On 12 September 2016 Syria declared a week-long ceasefire. Will it be the beginning of the end of more than five years of civil war? Or will this remain just a wishful thinking? Middle Eastern affairs are as usual tangled beyond imagination, like a true labyrinth. Let us consider three possible scenarios, from the most optimistic to a highly pessimistic one.
In the best case, no major incidents would occur and talks and negotiations would go on. After a transition there would be free elections and Syria would remain under a single authority – Assad or somebody else, possibly moderate Islamists. ISIS would meanwhile be defeated by Russia-US cooperation; Moscow would obtain guarantees about its naval presence in Syria, and the regional powers (Turkey, Iran, and Saudi Arabia) would set aside at least some of their grievances.
However, the above-sketched scenario is quite unlikely. Regional and local tensions are in fact too high. Saudi Arabia and Iran are clashing on many fronts – Syria, Yemen, oil prices (which are stuck in the 40-50 $ per barrel range), and of course religion. The role played by the young Deputy Crown Prince, Mohammad Al Saud, who is sometimes seen as a ‘moderniser’, is not clear. How long can Saudi Arabia maintain its generous redistribution system, when oil prices are so low? There is already evidence of unrest and tensions. As to Russia, what kind of guarantees can it receive with regard to its bases in Tartus and near Latakia? And can the world as a whole feel confident that those fundamentalists who are fighting Assad will somewhat become ‘moderate’?
A damaged wall of a school is pictured in Ain Tarma, eastern Damascus suburb of Ghouta, Syria September 17, 2016
Perhaps a federal solution would be Syria’s ideal option. It could unite an Alawite state (maybe still ruled by Assad), a moderate Sunni polity, and a Kurdish unit in the North. Northern Syria is already a de facto autonomous region, usually known as Rojava, democratically and federally organised, and mostly populated by Kurds. Keeping together Syria’s extreme diversity, however, won’t be an easy task. Syria has a substantial Christian population (up to 2 million), several minority languages (Aramaic, Armenian, Turkmen), and deep political divisions, ranging from Öcalan’s PKK/KPK (Kurdish Workers’ Party) to Islamic radicalism. How could such different groups co-operate after half a decade of war? Without strong international agreement and peace enforcement, federalism might become a premise to full partition. A federal Syria would be a highly valuable choice, but probably lead to further instability. Let us then not forget that all of Syria’s neighbours, Lebanon, Israel, the Palestine Authority, Jordan, and especially Iraq, have tremendous internal and external problems, and spillover can easily take place.
Unfortunately, a third and pessimistic scenario looms on the horizon, that of partition (which has also been mentioned by John Kerry). The mostly Kurdish North (or Rojava) could become independent and perhaps join Iraq’s Kurdistan, which is already de facto autonomous. A sovereign Kurdish state has long been an aim of millions of Kurds and would please the USA, which has always looked with favour (and interest) the possibility to create an oil-rich country based in Northern Iraq. But what would happen to deeply entroubled Iraq then? And how would Turkey react? Turkish forces have already intervened in Syria’s North, ostensibly with the aim of fighting terrorism, but with all likelihood also with the intention of curbing any Kurdish secessionism. As regards Assad, he could remain the leader of a small Alawite state, politically close to Russia and Iran and based in the coastal region, where Russian bases are located. Yet a ‘sectarian’ state would be rather diminutive for a leader, who has always promoted secularism, and is still in control of a much larger part of the country. The latter’s remaining part could be controlled by the Syrian opposition forces, which also include moderate and less moderate Islamists. But what kind of ‘moderate’ forces would they be? Let us not forget what happened in Libya and Egypt, where ‘moderate’ Islamists have proved unable to maintain power. Let us not forget that Wahhabism is there and terrorism itself won’t be eradicated until a full-scale plan for the Middle East is proposed and endorsed by the international community. ISIS is then still in its place, despite some recent losses.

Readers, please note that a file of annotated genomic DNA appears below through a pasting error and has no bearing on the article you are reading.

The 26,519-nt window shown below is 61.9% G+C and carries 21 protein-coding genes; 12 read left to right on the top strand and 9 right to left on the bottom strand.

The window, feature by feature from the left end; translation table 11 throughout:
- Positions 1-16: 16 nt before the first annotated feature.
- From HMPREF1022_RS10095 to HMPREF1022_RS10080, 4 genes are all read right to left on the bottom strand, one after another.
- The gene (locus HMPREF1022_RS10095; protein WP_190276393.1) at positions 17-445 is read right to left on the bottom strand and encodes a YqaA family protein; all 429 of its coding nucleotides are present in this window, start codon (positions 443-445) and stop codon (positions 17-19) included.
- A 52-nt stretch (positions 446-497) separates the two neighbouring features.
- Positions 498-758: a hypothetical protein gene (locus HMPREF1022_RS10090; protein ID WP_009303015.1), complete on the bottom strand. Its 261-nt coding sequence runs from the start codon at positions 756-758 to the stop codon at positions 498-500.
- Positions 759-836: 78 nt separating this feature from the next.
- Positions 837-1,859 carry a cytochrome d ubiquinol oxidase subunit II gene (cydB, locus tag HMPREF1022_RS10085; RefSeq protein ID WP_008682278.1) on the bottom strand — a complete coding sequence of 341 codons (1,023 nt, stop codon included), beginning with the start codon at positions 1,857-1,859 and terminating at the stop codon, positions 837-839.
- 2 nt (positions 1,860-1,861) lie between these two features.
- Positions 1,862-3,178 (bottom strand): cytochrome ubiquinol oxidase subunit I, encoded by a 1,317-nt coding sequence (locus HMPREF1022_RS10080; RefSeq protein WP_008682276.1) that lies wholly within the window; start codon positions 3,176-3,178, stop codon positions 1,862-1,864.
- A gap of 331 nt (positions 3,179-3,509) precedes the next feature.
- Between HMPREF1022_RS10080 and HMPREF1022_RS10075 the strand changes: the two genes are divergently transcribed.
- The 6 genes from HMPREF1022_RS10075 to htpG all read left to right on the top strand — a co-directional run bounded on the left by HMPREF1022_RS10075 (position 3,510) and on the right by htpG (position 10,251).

A partition could be in the cards if tensions on the ground persist and the military stalemate as well. Unfortunately, it remains a dangerous scenario. It could be replicated in Libya. Other radical, ethnic, or religious minorities could claim their states in other regions; even Central Asia could not be immune. Restive Baluchistan could claim independence from Pakistan and Iran, not to mention Xinjiang in Western China. Touching ‘hard’ borders is always risky, especially when it is rushed off, there is little consensus, and a lot of open wounds. Changing borders in one region can lead to changes elsewhere, and breaking the chain will then be difficult. Middle Eastern borders are to some degree still the legacy of the Sykes-Picot Agreements of 1916, which were intended to serve the former colonial powers, and have hardly functioned ever.
Once more we have to criticise the EU, which is struggling to redefine its own ‘internal’ and ‘soft’ borders. Britain is ‘softly’ leaving Bruxelles, other countries might follow and a strong external involvement (for instance, promoting a peace plan for the Middle East), which could also re-inforce a European identity, is completely missing.